The offensive act which resulted to the death of the victim must be shown to have substantially contributed to his death. This means that where the act of the accused is shown to be insignificant or minute, the death of the deceased may not be attributed to his act. In such instance, the contribution may be ignored under the “de minimis” principle.64 However, it has been postulated, that it would be misleading to direct a jury that the accused is not liable unless his conduct was a “substantial causes”.65 Since every one must die, killing is merely an acceleration of death and factors which are inconsequential to the acceleration will be ignored. In the case of Adams66 Devlin J. directed the jury that there is no special defence justifying a doctor in giving drugs which would shorten life in the case of severe pain: “if life were cut short by weeks or months it was just as much murder as if it were cut short by years.”
Thus, if a doctor administers drugs knowing them to be likely to shorten life, then he intends to kill.67 Secondly, if the act of the doctor was “necessary and proper” in order to “relieve pain and suffering, “he has a defence, even if the steps he took may incidentally shorten life.68 In the later case, the act may be justified on the basis that it could be a case in which motive affords an excuse. This proposition simply means that the doctor has no mens rea since the actus reus, i.e. the death was not contemplated when such drugs were administered.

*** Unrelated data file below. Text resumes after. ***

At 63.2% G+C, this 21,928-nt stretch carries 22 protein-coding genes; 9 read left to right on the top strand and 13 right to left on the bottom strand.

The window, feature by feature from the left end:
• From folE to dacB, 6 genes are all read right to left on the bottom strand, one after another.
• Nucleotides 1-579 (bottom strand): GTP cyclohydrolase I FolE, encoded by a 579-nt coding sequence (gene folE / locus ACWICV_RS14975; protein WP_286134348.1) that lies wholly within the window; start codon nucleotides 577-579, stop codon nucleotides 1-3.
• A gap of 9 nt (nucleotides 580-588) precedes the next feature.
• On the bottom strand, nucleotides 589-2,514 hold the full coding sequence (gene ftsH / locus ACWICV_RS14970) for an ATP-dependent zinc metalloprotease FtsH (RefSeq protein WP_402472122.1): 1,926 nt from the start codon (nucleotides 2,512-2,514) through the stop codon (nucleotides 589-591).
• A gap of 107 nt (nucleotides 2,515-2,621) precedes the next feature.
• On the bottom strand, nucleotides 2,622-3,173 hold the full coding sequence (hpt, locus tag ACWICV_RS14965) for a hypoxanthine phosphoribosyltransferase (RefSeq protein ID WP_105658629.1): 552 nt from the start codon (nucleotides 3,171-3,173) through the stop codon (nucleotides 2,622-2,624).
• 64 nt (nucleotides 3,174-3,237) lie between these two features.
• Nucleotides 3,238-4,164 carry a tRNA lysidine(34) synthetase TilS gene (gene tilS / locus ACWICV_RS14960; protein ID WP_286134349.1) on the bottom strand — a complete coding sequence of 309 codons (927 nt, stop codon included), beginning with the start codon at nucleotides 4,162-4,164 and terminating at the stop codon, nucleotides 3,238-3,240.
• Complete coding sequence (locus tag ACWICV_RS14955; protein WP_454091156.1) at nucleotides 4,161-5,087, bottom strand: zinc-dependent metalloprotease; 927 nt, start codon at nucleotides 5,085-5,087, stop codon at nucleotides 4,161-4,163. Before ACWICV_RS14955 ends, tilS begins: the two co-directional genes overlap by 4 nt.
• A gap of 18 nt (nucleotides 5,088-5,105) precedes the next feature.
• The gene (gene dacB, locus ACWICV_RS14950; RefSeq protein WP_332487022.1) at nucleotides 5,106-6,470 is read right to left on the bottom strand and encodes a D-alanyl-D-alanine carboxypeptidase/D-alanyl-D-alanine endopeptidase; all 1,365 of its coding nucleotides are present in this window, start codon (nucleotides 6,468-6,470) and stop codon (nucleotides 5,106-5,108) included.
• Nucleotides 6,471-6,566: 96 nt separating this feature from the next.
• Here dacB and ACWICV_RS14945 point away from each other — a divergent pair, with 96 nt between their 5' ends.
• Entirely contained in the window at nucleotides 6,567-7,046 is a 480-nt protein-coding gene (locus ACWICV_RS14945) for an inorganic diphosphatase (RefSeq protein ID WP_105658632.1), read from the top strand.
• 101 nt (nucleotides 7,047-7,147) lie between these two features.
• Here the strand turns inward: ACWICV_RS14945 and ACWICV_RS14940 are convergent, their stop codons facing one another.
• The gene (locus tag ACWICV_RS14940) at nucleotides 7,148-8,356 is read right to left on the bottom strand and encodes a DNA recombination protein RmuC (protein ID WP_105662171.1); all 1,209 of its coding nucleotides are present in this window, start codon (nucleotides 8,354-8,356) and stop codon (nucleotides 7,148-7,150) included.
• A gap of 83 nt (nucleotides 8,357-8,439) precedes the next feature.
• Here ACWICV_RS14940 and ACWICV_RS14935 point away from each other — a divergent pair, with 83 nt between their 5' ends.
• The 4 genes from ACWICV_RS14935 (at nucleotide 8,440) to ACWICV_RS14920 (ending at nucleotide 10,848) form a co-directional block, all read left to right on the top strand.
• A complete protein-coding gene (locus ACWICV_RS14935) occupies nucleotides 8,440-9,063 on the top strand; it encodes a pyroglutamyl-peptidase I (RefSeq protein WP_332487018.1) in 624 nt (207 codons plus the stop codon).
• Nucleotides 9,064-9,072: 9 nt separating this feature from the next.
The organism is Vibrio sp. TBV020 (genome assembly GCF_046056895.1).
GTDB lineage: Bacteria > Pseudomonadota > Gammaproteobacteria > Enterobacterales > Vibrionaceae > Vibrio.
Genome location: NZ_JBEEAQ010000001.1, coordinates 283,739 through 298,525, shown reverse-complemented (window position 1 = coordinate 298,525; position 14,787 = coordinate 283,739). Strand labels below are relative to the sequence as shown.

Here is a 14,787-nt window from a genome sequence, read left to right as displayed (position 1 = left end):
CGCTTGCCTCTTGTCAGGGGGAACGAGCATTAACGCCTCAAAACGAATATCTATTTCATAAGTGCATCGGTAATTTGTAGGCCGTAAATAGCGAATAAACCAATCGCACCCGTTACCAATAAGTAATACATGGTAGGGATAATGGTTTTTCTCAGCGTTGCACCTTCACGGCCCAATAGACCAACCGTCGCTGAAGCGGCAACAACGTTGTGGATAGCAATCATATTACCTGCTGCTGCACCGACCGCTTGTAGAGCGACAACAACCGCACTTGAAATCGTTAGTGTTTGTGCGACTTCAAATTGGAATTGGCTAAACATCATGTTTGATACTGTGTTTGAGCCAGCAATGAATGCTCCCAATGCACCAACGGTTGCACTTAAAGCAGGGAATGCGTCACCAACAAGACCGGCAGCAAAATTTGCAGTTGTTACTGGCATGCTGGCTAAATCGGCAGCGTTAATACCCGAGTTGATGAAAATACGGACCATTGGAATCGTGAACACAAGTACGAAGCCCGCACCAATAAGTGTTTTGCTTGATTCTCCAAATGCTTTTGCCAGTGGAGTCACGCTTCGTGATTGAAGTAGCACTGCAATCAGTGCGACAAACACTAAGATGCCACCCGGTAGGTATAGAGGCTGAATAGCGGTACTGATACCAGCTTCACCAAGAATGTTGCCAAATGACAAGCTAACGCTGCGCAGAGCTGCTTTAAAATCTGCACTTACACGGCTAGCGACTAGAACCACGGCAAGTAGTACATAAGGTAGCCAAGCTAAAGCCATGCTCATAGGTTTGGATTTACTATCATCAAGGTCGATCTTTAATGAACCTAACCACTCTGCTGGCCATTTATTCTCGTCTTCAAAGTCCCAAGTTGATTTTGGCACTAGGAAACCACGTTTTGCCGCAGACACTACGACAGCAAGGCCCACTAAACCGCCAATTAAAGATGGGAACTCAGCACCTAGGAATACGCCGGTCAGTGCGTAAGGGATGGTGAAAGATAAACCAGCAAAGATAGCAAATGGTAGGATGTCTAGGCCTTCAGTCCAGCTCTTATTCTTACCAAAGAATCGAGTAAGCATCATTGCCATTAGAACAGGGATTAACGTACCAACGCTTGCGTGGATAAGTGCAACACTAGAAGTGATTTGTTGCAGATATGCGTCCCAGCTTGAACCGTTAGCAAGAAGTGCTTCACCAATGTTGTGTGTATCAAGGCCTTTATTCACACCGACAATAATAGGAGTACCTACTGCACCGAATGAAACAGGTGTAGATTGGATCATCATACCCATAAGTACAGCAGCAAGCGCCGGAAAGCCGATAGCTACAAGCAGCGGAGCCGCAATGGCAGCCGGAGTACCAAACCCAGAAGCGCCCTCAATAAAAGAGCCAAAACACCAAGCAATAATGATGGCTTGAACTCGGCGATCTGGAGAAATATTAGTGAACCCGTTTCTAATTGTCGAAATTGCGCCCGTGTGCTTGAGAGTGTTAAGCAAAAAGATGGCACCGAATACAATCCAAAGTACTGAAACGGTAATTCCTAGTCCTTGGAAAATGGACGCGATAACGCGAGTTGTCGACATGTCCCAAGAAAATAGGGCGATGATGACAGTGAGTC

Intervening Acts or Events
One of the principles with regard to causation in homicide cases is that an accused is guilty of causing death of a victim, if the victim died as a result of the injury he inflicted on the deceased. This means that where some other act or event intervenes before death, some problems arise as to whether it was the earlier injury or the subsequent one, which caused the death of the deceased. The new intervening act (novus actus interveniens), where it is done without any pressure, intimidation or mistake, “will normally operate to relieve the defendant of liability for a further consequence.”69